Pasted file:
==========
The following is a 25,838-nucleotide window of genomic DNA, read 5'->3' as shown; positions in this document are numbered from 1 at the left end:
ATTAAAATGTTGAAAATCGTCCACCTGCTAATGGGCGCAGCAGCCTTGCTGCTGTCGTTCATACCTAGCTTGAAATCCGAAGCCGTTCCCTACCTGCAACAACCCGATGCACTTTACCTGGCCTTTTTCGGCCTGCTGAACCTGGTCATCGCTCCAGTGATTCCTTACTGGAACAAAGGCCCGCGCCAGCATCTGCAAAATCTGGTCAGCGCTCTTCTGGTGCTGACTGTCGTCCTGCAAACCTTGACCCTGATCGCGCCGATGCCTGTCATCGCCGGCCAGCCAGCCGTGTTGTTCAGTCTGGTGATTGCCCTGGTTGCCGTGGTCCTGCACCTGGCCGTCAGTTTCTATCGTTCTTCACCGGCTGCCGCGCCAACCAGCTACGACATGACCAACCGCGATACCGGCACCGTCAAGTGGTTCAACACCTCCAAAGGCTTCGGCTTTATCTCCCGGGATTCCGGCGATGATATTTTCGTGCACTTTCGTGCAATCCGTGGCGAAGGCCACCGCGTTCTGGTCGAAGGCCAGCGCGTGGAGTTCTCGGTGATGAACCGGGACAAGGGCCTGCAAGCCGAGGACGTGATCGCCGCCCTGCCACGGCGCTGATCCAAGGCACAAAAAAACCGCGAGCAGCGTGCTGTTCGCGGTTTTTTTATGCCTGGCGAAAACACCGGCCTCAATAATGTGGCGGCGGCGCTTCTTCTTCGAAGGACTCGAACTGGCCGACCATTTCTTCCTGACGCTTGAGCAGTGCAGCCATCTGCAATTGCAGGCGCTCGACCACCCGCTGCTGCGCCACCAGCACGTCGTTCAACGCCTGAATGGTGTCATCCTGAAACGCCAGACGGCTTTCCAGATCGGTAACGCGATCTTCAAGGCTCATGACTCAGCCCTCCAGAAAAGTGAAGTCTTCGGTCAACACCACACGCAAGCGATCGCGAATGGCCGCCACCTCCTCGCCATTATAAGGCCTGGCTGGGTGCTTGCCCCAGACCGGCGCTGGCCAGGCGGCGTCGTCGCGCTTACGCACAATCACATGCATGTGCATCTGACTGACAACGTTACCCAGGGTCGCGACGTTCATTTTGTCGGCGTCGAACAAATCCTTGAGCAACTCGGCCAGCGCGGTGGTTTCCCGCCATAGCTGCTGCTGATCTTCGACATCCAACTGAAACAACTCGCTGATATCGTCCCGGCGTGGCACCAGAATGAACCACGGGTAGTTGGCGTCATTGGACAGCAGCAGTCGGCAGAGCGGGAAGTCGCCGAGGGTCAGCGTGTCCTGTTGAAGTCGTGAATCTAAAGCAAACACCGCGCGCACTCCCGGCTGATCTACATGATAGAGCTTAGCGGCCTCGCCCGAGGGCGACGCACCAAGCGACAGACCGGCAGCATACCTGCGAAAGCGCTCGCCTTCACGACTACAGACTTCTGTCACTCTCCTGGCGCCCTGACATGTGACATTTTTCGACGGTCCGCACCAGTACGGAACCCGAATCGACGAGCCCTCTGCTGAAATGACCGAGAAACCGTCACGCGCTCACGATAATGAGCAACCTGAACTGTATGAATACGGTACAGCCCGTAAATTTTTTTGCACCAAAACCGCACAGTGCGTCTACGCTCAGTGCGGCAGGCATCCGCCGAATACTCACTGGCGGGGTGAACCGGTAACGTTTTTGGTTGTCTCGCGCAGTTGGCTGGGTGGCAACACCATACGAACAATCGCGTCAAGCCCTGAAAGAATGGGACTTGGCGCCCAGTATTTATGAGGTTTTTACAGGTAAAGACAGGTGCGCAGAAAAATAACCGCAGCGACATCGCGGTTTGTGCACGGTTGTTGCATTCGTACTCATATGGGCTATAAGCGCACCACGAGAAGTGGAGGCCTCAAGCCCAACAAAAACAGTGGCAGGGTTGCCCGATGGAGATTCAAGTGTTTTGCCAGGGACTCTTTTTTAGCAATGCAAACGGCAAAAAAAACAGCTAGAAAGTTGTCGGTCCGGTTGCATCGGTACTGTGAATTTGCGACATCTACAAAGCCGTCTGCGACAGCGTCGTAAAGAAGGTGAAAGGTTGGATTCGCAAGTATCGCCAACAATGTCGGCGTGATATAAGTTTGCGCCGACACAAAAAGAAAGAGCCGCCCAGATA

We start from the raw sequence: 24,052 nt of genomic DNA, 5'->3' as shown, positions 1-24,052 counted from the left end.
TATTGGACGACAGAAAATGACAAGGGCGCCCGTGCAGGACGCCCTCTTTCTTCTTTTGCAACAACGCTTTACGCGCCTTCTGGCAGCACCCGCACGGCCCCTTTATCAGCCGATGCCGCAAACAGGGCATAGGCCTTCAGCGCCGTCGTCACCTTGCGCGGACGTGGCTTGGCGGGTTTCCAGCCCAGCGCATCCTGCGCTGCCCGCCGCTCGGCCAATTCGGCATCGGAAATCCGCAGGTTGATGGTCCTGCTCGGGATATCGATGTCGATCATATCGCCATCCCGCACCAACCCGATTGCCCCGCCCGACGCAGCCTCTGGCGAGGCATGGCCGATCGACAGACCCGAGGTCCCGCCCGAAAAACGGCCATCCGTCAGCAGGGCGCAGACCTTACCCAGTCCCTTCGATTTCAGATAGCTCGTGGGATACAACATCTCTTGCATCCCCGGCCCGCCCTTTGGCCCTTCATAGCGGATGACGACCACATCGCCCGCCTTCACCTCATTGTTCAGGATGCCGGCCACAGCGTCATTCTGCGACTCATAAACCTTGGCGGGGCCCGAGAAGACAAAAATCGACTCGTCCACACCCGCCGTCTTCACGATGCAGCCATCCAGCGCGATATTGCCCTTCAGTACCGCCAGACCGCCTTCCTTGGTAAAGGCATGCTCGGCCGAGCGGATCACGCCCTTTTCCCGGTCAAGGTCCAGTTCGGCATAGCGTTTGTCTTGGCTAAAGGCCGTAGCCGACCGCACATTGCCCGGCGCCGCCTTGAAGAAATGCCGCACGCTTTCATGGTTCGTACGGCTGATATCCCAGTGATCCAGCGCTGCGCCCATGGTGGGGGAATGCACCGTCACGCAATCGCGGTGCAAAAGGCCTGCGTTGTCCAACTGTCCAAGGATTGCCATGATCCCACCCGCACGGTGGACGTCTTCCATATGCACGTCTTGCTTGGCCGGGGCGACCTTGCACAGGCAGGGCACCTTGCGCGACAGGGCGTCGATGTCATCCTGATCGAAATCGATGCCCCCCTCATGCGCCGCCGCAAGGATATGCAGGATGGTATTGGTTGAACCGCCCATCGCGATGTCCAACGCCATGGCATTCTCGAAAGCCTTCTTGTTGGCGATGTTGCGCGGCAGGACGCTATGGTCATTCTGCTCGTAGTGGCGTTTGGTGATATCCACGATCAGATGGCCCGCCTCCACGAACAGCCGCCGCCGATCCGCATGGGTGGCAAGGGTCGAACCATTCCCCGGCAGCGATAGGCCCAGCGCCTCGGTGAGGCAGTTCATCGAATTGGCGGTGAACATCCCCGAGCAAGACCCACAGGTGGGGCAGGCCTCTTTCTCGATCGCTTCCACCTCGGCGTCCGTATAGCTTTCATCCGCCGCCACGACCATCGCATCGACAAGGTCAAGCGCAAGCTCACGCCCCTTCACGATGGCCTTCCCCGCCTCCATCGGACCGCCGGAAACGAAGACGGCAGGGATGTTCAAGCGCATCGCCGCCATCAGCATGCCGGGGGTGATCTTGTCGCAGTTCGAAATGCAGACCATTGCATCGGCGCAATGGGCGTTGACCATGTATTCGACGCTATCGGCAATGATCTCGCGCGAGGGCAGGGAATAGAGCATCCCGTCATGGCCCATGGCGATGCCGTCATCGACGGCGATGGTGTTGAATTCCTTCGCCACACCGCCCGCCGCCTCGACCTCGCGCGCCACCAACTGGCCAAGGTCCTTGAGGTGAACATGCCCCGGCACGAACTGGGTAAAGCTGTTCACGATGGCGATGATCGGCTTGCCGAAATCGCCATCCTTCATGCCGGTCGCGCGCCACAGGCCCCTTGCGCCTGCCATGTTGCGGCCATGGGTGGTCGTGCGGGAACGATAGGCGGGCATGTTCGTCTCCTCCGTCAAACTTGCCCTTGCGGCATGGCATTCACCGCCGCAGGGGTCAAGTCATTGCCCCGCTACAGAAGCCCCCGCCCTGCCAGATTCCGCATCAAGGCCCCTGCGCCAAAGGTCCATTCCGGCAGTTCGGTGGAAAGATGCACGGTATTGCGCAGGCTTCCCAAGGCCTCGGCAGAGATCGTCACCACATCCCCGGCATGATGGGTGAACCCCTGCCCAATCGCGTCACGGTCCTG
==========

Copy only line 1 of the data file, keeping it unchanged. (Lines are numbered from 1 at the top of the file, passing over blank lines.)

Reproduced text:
The following is a 25,838-nucleotide window of genomic DNA, read 5'->3' as shown; positions in this document are numbered from 1 at the left end: